In October 2008 — in the midst of the financial crisis, and as it appeared increasingly likely that Barack Obama would be elected president — a man with a balaclava over his face, dressed in combat fatigues and holding an AR-15 semi-automatic rifle, posted a video on YouTube. Using the alias Pale Horse and describing himself as a member of the Ohio Militia, the man warned: “Things are bad. Things are real bad, and it’s going to be a lot worse—our country is in peril,” before encouraging viewers to arm themselves. The video, billed as a “wake-up call” for America, was viewed more than 70,000 times before being removed last spring.
Today, Kristopher Sickles — aka “Pale Horse” — was one of the nine people charged with seditious conspiracy in connection with an alleged plot to kill law enforcement officers, and to “oppose by force the authority of the U.S. government,” as part of a Christian militia group known as the Hutaree, based primarily in Michigan.
The Hutaree see law enforcement as their enemy, and have been preparing to engage them in conflict, according to the indictment. The group also believes that they must prepare to battle the anti-Christ.
But Pale Horse already had made a name for himself in broader militia circles, and among those who monitor such groups. His October 2008 YouTube video was followed by one in April 2009, in which he called for a “peaceful” demonstration of at least one million armed militia men marching on Washington. “No shooting, no one gets hurt. Just a demonstration,” said Pale Horse. “The only difference from any typical demonstration is we will all be armed.”
Pale Horse’s alleged involvement with the Hutaree may point to an overlap between the Christian militia group and the broader militia movement — though it’s not clear how closely tied Sickles’s “Ohio Militia” was to the larger movement.* That broader movement appears since yesterday to have been trying to distance itself from the Hutaree, telling reporters that at least one Michigan Militia member, of Islamic descent, has been working with the Feds as they target the Hutaree.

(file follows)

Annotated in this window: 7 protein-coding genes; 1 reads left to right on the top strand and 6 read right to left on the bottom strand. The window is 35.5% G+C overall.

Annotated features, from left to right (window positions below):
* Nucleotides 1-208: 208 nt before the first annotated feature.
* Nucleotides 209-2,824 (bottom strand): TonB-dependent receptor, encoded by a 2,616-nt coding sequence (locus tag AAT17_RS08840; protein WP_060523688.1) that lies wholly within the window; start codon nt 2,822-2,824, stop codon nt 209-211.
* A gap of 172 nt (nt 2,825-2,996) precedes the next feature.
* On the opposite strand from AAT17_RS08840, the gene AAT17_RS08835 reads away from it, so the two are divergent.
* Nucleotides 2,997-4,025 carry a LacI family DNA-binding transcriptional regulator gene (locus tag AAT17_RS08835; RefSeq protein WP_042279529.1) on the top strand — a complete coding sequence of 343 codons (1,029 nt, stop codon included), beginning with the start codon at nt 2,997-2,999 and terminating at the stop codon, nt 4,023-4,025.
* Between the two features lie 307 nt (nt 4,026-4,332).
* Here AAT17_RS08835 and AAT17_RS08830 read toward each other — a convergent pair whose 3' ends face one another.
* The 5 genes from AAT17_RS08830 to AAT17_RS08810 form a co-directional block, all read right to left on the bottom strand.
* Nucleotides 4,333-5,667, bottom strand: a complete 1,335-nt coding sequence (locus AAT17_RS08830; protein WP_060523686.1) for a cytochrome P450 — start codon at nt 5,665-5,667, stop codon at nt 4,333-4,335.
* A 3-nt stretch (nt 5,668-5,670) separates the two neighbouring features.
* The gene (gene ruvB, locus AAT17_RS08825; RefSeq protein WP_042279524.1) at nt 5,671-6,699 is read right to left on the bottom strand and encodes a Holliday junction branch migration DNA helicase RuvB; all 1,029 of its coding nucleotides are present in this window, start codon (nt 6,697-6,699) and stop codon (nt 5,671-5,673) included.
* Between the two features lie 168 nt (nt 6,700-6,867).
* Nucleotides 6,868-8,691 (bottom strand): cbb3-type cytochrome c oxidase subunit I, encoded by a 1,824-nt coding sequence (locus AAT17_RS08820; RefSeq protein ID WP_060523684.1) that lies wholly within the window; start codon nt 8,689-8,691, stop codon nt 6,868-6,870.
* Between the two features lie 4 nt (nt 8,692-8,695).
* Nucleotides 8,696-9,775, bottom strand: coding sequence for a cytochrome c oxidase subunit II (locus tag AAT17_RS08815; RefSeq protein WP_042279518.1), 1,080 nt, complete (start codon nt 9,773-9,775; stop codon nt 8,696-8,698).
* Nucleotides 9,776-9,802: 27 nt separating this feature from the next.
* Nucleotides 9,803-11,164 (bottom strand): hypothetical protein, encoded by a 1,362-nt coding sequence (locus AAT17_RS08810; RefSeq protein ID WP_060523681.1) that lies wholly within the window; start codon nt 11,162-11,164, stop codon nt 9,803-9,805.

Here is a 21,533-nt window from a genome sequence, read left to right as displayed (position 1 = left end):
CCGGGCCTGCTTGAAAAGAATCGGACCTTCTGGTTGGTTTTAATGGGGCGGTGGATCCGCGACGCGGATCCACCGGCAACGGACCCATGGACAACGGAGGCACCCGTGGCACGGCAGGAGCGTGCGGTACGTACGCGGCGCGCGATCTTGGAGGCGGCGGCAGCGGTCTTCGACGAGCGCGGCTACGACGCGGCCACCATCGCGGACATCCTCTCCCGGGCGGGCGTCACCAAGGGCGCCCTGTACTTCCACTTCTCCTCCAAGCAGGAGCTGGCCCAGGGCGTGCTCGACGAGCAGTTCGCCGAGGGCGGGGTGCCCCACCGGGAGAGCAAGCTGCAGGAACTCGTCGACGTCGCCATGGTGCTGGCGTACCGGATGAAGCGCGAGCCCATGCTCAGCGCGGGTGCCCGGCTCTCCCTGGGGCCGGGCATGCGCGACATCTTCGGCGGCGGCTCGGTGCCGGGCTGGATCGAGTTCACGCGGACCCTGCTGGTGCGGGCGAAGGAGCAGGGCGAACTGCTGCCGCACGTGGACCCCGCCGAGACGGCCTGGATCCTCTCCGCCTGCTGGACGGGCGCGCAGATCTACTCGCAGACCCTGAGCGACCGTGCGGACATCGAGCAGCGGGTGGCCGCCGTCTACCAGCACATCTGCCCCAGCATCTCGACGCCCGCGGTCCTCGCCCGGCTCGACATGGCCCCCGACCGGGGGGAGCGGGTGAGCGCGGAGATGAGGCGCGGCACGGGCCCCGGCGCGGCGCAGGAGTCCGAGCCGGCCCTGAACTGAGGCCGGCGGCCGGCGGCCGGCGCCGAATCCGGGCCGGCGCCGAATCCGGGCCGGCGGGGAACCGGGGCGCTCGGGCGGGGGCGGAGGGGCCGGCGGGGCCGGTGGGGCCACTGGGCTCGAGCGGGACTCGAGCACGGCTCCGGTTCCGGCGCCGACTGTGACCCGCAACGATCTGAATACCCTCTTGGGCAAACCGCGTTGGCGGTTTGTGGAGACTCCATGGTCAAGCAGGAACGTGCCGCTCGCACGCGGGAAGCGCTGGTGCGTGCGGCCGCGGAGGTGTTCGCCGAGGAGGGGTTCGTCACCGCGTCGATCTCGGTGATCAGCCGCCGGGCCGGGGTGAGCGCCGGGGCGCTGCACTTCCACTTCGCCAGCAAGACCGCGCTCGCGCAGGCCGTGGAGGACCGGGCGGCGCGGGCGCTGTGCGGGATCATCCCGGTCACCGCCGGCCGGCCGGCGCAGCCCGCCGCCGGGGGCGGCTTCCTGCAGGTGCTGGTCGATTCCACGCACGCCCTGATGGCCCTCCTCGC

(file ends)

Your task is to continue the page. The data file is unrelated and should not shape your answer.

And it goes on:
It also is significant because both the timing and the script of the Pale Horse videos — “our country is in peril,” for instance, and the call for the march on Washington — suggest that Sickles may be motivated less by an “End Times” theology or a fear of the anti-Christ than by more immediate and political concerns.
Users of militia websites already have expressed alarm about Pale Horse’s arrest. Early on Sunday morning — before news reports had appeared — a commenter on one such site informed his fellow users that Pale Horse had been arrested, writing: “I’m sure some of you know pale horse from his now famous youtube videos, I just found out that he and some other people from the Ohio Militia have been arrested, anyone else heard of this, supposed to have taken place in sandusky and huron.”
But that posting was followed a few hours later by one from another user, attempting to draw a clear line between the Hutaree and the militia movement by declaring the latter “NOT a Constitutional based militia but rather a biblical based militant group”:
It’s not the Michigan Militia. Please convey to the fools that are propagating this dis-information that it is the Hutaree, an extreme right Christian group that has been targeted and members from Ohio………along with some people affiliated with the Hutaree. I can tell you that the Michigan Militia Corp Wolverines, SMVM, WMVM, WCMVM and any other affiliated units of ours have NOT been targeted and we have no knowledge of any Michigan Militia member being arrested. The Hutaree is NOT the Michigan Militia and they are NOT a Constitutional based militia but rather a biblical based militant group.
At the very least though, Sickles’s alleged involvement with the Hutaree suggests the two groups aren’t quite so easy to separate.
* This sentence has been edited from an earlier version.